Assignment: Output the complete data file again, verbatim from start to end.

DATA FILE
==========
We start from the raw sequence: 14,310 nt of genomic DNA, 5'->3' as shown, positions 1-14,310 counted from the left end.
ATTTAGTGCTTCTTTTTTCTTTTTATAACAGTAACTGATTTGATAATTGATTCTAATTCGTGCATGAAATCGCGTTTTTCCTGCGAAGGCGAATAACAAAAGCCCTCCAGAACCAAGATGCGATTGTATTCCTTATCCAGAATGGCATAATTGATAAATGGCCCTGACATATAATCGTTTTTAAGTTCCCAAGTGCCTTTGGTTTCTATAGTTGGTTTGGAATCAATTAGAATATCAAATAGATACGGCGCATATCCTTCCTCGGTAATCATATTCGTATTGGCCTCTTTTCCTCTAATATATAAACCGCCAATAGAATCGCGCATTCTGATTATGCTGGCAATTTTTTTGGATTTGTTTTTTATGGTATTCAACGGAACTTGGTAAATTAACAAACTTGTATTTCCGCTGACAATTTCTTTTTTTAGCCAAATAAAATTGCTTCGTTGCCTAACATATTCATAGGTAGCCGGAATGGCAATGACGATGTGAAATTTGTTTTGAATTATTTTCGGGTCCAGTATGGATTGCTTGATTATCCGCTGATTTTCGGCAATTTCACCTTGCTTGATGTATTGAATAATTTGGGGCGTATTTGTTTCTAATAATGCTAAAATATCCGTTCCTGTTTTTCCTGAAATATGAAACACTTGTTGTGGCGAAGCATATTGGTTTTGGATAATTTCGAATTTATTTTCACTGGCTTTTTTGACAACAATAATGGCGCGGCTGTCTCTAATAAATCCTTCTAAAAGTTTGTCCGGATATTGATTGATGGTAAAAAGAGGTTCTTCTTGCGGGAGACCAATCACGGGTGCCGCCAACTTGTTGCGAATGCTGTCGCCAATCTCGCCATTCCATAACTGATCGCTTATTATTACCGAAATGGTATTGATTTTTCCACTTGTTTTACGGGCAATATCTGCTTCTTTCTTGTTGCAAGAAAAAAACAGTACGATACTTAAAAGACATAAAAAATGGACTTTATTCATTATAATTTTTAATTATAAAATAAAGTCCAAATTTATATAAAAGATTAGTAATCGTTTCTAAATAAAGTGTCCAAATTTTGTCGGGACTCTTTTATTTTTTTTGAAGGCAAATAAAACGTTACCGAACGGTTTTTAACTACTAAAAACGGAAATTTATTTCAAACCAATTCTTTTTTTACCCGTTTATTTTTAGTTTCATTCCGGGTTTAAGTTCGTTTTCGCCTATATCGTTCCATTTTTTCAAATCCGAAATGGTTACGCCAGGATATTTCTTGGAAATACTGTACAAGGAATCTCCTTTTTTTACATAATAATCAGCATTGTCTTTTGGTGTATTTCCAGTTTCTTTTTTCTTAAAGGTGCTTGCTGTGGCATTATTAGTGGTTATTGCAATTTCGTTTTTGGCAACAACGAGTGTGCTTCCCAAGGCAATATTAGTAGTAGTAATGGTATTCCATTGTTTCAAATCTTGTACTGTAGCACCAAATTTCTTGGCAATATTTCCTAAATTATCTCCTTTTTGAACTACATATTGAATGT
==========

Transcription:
We start from the raw sequence: 14,310 nt of genomic DNA, 5'->3' as shown, positions 1-14,310 counted from the left end.
ATTTAGTGCTTCTTTTTTCTTTTTATAACAGTAACTGATTTGATAATTGATTCTAATTCGTGCATGAAATCGCGTTTTTCCTGCGAAGGCGAATAACAAAAGCCCTCCAGAACCAAGATGCGATTGTATTCCTTATCCAGAATGGCATAATTGATAAATGGCCCTGACATATAATCGTTTTTAAGTTCCCAAGTGCCTTTGGTTTCTATAGTTGGTTTGGAATCAATTAGAATATCAAATAGATACGGCGCATATCCTTCCTCGGTAATCATATTCGTATTGGCCTCTTTTCCTCTAATATATAAACCGCCAATAGAATCGCGCATTCTGATTATGCTGGCAATTTTTTTGGATTTGTTTTTTATGGTATTCAACGGAACTTGGTAAATTAACAAACTTGTATTTCCGCTGACAATTTCTTTTTTTAGCCAAATAAAATTGCTTCGTTGCCTAACATATTCATAGGTAGCCGGAATGGCAATGACGATGTGAAATTTGTTTTGAATTATTTTCGGGTCCAGTATGGATTGCTTGATTATCCGCTGATTTTCGGCAATTTCACCTTGCTTGATGTATTGAATAATTTGGGGCGTATTTGTTTCTAATAATGCTAAAATATCCGTTCCTGTTTTTCCTGAAATATGAAACACTTGTTGTGGCGAAGCATATTGGTTTTGGATAATTTCGAATTTATTTTCACTGGCTTTTTTGACAACAATAATGGCGCGGCTGTCTCTAATAAATCCTTCTAAAAGTTTGTCCGGATATTGATTGATGGTAAAAAGAGGTTCTTCTTGCGGGAGACCAATCACGGGTGCCGCCAACTTGTTGCGAATGCTGTCGCCAATCTCGCCATTCCATAACTGATCGCTTATTATTACCGAAATGGTATTGATTTTTCCACTTGTTTTACGGGCAATATCTGCTTCTTTCTTGTTGCAAGAAAAAAACAGTACGATACTTAAAAGACATAAAAAATGGACTTTATTCATTATAATTTTTAATTATAAAATAAAGTCCAAATTTATATAAAAGATTAGTAATCGTTTCTAAATAAAGTGTCCAAATTTTGTCGGGACTCTTTTATTTTTTTTGAAGGCAAATAAAACGTTACCGAACGGTTTTTAACTACTAAAAACGGAAATTTATTTCAAACCAATTCTTTTTTTACCCGTTTATTTTTAGTTTCATTCCGGGTTTAAGTTCGTTTTCGCCTATATCGTTCCATTTTTTCAAATCCGAAATGGTTACGCCAGGATATTTCTTGGAAATACTGTACAAGGAATCTCCTTTTTTTACATAATAATCAGCATTGTCTTTTGGTGTATTTCCAGTTTCTTTTTTCTTAAAGGTGCTTGCTGTGGCATTATTAGTGGTTATTGCAATTTCGTTTTTGGCAACAACGAGTGTGCTTCCCAAGGCAATATTAGTAGTAGTAATGGTATTCCATTGTTTCAAATCTTGTACTGTAGCACCAAATTTCTTGGCAATATTTCCTAAATTATCTCCTTTTTGAACTACATATTGAATGT